Sunday, 3 January 2016

Black Mirror, Season 1: All we know is fake fodder and buying shit

Just some IMDB comments I do agree with:

"...Creepy and disturbing, but amazing, and probably the best one ever produced. "Black Mirror" paints an unsettling future, which is closer to us than we think.

...mix of bleak sci-fi, drama, satire and black comedy. It is not a relaxing show, but it challenges the audience to think about how human beings can be fooled by their own inventions.

...Absolutely brilliant. This is NOT anti-utopian, it is an actual mirror of a utopian idea gone terribly wrong. I would call this sci-fi in the richest sense of the genre.... it is not about science, but how science affects human beings. The one thing that never seems to change is us. Technology evolves, mutates, advances and declines, but human beings, our feelings, our courage, fears, and desires remain within us.

...Black Mirror is disturbing in the best possible way."

01х01 The National Anthem
Who was in charge that day? No one and everyone.

Prime Minister Michael Callow faces a shocking dilemma when Princess Susannah, a much-loved member of the Royal Family, is kidnapped.

• The only episode of the show that takes place in the present.

• While David Cameron, Hameron and pig gate were trending highly on Twitter last night, many were speculating that show creator Charlie Brooker had either heard the rumour previously – or possessed some sort of magical oracle powers: "Just to clear it up: nope, I’d never heard anything about Cameron and a pig when coming up with that story. So this weirds me out." - source

— We've got her. Susannah.
Alex Cairns: They released her?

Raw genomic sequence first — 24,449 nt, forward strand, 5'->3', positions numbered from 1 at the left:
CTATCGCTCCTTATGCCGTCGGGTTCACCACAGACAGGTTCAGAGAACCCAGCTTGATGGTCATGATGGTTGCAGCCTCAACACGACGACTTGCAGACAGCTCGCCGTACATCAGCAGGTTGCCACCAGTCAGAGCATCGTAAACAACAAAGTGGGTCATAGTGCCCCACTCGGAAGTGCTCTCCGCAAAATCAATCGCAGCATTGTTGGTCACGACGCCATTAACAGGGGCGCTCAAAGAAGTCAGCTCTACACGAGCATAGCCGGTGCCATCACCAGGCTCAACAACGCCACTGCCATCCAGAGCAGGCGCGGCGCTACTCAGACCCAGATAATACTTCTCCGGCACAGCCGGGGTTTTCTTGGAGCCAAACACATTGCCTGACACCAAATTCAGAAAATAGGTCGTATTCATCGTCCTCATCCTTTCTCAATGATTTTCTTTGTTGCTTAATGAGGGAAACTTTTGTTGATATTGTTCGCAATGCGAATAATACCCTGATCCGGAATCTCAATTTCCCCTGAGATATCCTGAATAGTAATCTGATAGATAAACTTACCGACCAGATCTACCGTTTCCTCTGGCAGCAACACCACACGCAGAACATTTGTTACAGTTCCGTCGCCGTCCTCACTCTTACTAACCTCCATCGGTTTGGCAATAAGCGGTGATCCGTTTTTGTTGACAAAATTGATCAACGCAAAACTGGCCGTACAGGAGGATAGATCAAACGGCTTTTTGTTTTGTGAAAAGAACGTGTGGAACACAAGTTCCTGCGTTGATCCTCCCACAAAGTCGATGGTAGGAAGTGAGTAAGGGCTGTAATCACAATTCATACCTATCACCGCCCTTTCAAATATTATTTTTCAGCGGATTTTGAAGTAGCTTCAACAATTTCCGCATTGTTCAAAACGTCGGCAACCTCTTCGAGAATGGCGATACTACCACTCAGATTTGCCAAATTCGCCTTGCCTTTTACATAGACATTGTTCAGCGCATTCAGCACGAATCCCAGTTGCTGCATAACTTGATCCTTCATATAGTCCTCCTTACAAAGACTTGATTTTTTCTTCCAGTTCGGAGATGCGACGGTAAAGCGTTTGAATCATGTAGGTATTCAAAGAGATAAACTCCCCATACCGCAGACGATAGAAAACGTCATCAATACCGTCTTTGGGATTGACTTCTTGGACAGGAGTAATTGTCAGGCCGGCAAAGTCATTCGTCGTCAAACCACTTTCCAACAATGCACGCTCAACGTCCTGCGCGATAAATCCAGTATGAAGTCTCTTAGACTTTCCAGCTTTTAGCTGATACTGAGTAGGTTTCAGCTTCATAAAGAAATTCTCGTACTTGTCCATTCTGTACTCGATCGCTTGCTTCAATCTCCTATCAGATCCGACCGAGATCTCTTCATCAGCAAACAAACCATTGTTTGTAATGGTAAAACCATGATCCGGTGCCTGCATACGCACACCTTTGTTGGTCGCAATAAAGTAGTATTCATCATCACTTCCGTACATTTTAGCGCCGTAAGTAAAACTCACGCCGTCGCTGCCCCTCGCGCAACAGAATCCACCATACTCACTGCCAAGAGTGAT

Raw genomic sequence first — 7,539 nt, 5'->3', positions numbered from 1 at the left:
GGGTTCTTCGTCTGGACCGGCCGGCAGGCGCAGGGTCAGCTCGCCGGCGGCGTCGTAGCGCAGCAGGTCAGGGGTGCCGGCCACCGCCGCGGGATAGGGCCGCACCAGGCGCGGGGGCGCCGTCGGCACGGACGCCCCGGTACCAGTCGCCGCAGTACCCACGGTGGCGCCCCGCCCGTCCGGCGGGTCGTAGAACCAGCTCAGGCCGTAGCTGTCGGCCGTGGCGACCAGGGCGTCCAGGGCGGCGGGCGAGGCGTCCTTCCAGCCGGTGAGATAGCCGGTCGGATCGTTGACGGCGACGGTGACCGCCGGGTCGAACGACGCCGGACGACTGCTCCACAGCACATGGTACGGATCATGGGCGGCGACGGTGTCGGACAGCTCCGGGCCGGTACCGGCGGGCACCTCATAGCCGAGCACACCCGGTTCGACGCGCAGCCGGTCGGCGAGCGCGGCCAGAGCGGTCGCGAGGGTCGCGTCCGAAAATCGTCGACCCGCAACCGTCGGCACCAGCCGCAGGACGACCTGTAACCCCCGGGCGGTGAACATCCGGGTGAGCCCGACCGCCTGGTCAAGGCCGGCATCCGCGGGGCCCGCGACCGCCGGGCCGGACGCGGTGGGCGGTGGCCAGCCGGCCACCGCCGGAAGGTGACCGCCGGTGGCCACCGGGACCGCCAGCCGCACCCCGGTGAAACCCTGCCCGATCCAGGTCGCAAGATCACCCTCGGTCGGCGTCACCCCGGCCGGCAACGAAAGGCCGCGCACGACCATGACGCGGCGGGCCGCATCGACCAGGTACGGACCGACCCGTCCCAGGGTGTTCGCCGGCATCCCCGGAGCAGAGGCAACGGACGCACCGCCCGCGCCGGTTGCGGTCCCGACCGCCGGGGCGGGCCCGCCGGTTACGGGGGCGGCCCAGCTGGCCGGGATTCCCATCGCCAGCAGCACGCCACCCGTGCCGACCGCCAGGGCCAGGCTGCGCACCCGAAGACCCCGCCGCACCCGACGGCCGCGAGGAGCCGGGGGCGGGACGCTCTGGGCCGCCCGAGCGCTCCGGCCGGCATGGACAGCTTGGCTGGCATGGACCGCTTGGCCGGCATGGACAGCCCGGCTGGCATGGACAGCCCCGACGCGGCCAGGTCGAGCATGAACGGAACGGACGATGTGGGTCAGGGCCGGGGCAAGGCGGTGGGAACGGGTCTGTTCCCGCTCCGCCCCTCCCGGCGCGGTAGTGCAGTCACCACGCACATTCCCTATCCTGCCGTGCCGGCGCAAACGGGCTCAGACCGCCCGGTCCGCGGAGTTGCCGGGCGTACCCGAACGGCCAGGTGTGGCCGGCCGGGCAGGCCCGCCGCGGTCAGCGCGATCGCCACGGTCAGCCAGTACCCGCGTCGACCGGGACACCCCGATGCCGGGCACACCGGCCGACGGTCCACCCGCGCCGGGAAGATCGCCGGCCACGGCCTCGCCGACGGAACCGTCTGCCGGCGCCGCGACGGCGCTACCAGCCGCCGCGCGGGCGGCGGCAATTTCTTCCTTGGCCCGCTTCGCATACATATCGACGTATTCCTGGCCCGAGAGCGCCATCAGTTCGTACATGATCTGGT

— Stumbling about in the city. Sedated. She can't remember anything, but she's unharmed.

— But her finger?
— Not hers. DNA shows it's male.
— What?!
— There is one other thing. There's a CCTV grab of her from half three. It seems he let her go 30 minutes before it happened.
— Why?
— My guess... he knew everyone would be elsewhere watching screens.
— So it's a statement. That's what this was all about, making a point.

TV reporter: 'It was one year ago that the Turner Prize-winning artist, Carlton Bloom, coerced the Prime Minister into committing an indecent act. As the anniversary arrived, one art critic caused controversy by describing it as "the first great artwork of the 21st century".

While cultural commentators debate its significance, with a global audience of 1.3 billion, it was an event in which we all participated. However, the incident failed to destroy a Prime Minister, who holds an approval rating three points higher than last year.
Damon Brown, UKN.'

01x02 Fifteen Million Merits

After failing to impress the judges on a reality talent show, a woman must either perform degrading acts or return to a slave-like existence.

[Huxley and Orwell united...
“As Huxley remarked in Brave New World Revisited, the civil libertarians and rationalists who are ever on the alert to oppose tyranny "failed to take into account man's almost infinite appetite for distractions." In 1984, Orwell added, people are controlled by inflicting pain. In Brave New World, they are controlled by inflicting pleasure. In short, Orwell feared that what we fear will ruin us. Huxley feared that what we desire will ruin us.
This book is about the possibility that Huxley, not Orwell, was right.” - source]